Thursday, October 18, 2012

Mississinewa 1812 - 2012

This past weekend Screamin' Killer Davis joined Dudeboy and myself on a trip to witness the reenactment of the Battle of Mississinewa near Marion, Indiana.   

Mississinewa is the largest War of 1812 living history event in the United States, and this year commemorates the 200th anniversary of that battle.

The actual date of the battle was December 17-18, 1862.  I guess there is a limit as to how hardcore a  reenactor will go . . . in reality, some 300 of the US troops suffered from frostbite after the battle on the return march.

All of the above photos were from the first reenactment of the day.  While I am glad to have viewed the reenactment (Dudeboy was quite taken with all of the uniforms), I must say I am disappointed in the powers that be to not inform the spectators better about the real events that transpired at Mississinewa.  I guess a raid to attack and destroy Indian villages does not sound glorious.  Still, I imagine more than a few spectators left with a false impression of what happened two hundred years ago.    

The River Rouge Battle . . . this part of the reenactment took place upon the water and an island.  I never found out if they were portraying an actual event that took place near here, or if it was a general portrayal of events that transpired across the territory.
Not only was much of this part of the reenactment on water, but many of the reenactors portrayed civilians.

Fife and drums with bagpipes . . .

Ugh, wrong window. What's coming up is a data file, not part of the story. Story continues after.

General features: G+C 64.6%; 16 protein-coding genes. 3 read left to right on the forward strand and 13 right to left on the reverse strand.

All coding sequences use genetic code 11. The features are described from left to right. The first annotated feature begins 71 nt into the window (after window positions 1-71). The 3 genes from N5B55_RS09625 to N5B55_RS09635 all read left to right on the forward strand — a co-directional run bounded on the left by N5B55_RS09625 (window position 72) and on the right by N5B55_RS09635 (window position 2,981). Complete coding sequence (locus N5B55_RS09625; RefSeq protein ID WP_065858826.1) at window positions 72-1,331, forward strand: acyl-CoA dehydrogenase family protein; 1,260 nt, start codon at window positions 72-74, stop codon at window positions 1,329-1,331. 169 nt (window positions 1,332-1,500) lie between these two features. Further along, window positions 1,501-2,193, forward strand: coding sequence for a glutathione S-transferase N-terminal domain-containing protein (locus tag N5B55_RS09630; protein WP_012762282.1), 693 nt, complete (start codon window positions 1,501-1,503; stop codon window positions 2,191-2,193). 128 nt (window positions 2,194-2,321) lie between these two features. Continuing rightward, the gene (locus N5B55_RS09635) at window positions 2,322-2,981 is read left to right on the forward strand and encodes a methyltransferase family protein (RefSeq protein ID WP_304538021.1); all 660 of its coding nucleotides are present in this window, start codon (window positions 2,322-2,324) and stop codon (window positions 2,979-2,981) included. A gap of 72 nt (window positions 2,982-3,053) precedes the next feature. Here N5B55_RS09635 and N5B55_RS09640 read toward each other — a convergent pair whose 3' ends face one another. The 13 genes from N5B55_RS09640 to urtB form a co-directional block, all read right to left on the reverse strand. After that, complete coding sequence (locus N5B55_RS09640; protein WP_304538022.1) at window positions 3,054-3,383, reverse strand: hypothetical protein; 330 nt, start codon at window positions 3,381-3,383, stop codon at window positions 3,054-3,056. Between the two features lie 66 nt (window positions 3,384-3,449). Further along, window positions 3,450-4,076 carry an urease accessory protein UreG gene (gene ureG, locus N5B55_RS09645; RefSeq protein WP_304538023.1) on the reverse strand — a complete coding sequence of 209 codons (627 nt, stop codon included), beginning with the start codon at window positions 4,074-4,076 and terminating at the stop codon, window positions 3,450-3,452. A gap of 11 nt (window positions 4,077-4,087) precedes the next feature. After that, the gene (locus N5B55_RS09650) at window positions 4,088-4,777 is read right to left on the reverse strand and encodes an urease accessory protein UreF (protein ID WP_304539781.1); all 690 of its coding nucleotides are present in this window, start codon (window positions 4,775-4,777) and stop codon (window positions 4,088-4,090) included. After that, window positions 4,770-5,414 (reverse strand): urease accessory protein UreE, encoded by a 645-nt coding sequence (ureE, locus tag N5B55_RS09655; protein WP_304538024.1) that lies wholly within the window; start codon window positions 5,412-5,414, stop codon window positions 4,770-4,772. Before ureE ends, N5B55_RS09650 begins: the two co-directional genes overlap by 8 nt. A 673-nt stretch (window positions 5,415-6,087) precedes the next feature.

The remainder of the photos are of the last battle reenactment of the day.  In this portrayal, the US troops win the field.

Mississinewa was our first non-Civil War reenactment.  It was very encouraging to see the large turn-out of spectators.  I was beginning to feel like no one knew or cared that the War of 1812 took place.   Say what you will about the merits of reenacting, if Mississinewa 1812 can bring out those numbers on a raining day then I'd say it was a success.  


R.G. Shaw said...

Glad you had a good time-due to other horse "personality" issues and then the wet weather I was the only horseman on the field all weekend. There has been discussion in the past about portraying what actually happened or portraying the tactics (as you witnessed) and I believe the tactics win out as a way to involve as many reenactors as possible; even as a Shawnee descendant, I can appreciate that. The printed program and the folks in their camps hopefully give visitors info about what really took place.

Merkin J. Pus-Tart said...

I guess my worry is that given the tenuous grasp of historical facts of most people, Mississinewa could be a great learning tool. I totally understand wanting to involve as many reenactors as possible. Maybe in the future they could incorporate a small portrayal of the actual engagement as a side to the larger tactical portrayals?

historygirl said...

Love your pictures!! It would be wonderful to see if you have any more. Were you there just to visit or as a reenactor?;postID=4233332373392077572

Merkin J. Pus-Tart said...

Thank you for the compliment . . . I took lots of pictures, but we were just there for Sat. And then the rains came . . . I didn't get to take any of the camps. Bummer. I was there (along with my son) as a spectator. We are reenactors, but the American Civil War. However, I must say we have been getting into the War of 1812 lately. Our summer vacation all pertained to the War of 1812 in Indiana, Ohio, and Mich. Next summer we hope to get to Canada to see some of the sites up there. Thanks for your note.

Merkin J. Pus-Tart said...

I just looked at your blog . . . wow, you came a long way to get to Mississinewa. It appears that you had fun, so I guess the drive was worth it (even if you had to drive through Chi-town).